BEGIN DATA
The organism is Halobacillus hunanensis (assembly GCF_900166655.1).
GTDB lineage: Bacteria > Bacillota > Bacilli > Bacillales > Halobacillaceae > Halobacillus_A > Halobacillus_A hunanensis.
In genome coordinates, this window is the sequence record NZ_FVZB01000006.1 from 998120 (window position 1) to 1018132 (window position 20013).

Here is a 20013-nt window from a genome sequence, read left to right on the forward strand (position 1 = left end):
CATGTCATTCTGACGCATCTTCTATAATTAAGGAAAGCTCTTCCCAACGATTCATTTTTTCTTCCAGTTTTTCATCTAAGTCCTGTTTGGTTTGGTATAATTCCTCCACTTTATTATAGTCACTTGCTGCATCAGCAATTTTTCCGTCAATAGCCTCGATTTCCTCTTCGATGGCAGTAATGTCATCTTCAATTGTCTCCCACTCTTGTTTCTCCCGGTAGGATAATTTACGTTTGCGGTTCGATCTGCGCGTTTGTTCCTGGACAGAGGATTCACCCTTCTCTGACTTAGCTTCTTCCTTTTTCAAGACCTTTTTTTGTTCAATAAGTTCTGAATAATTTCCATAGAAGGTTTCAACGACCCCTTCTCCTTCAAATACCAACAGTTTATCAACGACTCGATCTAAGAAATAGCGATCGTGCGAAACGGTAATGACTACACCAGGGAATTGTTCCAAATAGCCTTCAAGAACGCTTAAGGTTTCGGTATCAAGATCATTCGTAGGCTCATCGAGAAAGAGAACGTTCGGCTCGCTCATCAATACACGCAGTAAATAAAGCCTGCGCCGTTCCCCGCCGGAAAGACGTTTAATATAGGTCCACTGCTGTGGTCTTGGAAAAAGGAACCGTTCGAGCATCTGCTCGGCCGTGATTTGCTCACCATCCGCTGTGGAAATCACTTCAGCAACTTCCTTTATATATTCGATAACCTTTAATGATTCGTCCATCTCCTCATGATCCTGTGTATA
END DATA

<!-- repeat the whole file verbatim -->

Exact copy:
The organism is Halobacillus hunanensis (assembly GCF_900166655.1).
GTDB lineage: Bacteria > Bacillota > Bacilli > Bacillales > Halobacillaceae > Halobacillus_A > Halobacillus_A hunanensis.
In genome coordinates, this window is the sequence record NZ_FVZB01000006.1 from 998120 (window position 1) to 1018132 (window position 20013).

Here is a 20013-nt window from a genome sequence, read left to right on the forward strand (position 1 = left end):
CATGTCATTCTGACGCATCTTCTATAATTAAGGAAAGCTCTTCCCAACGATTCATTTTTTCTTCCAGTTTTTCATCTAAGTCCTGTTTGGTTTGGTATAATTCCTCCACTTTATTATAGTCACTTGCTGCATCAGCAATTTTTCCGTCAATAGCCTCGATTTCCTCTTCGATGGCAGTAATGTCATCTTCAATTGTCTCCCACTCTTGTTTCTCCCGGTAGGATAATTTACGTTTGCGGTTCGATCTGCGCGTTTGTTCCTGGACAGAGGATTCACCCTTCTCTGACTTAGCTTCTTCCTTTTTCAAGACCTTTTTTTGTTCAATAAGTTCTGAATAATTTCCATAGAAGGTTTCAACGACCCCTTCTCCTTCAAATACCAACAGTTTATCAACGACTCGATCTAAGAAATAGCGATCGTGCGAAACGGTAATGACTACACCAGGGAATTGTTCCAAATAGCCTTCAAGAACGCTTAAGGTTTCGGTATCAAGATCATTCGTAGGCTCATCGAGAAAGAGAACGTTCGGCTCGCTCATCAATACACGCAGTAAATAAAGCCTGCGCCGTTCCCCGCCGGAAAGACGTTTAATATAGGTCCACTGCTGTGGTCTTGGAAAAAGGAACCGTTCGAGCATCTGCTCGGCCGTGATTTGCTCACCATCCGCTGTGGAAATCACTTCAGCAACTTCCTTTATATATTCGATAACCTTTAATGATTCGTCCATCTCCTCATGATCCTGTGTATA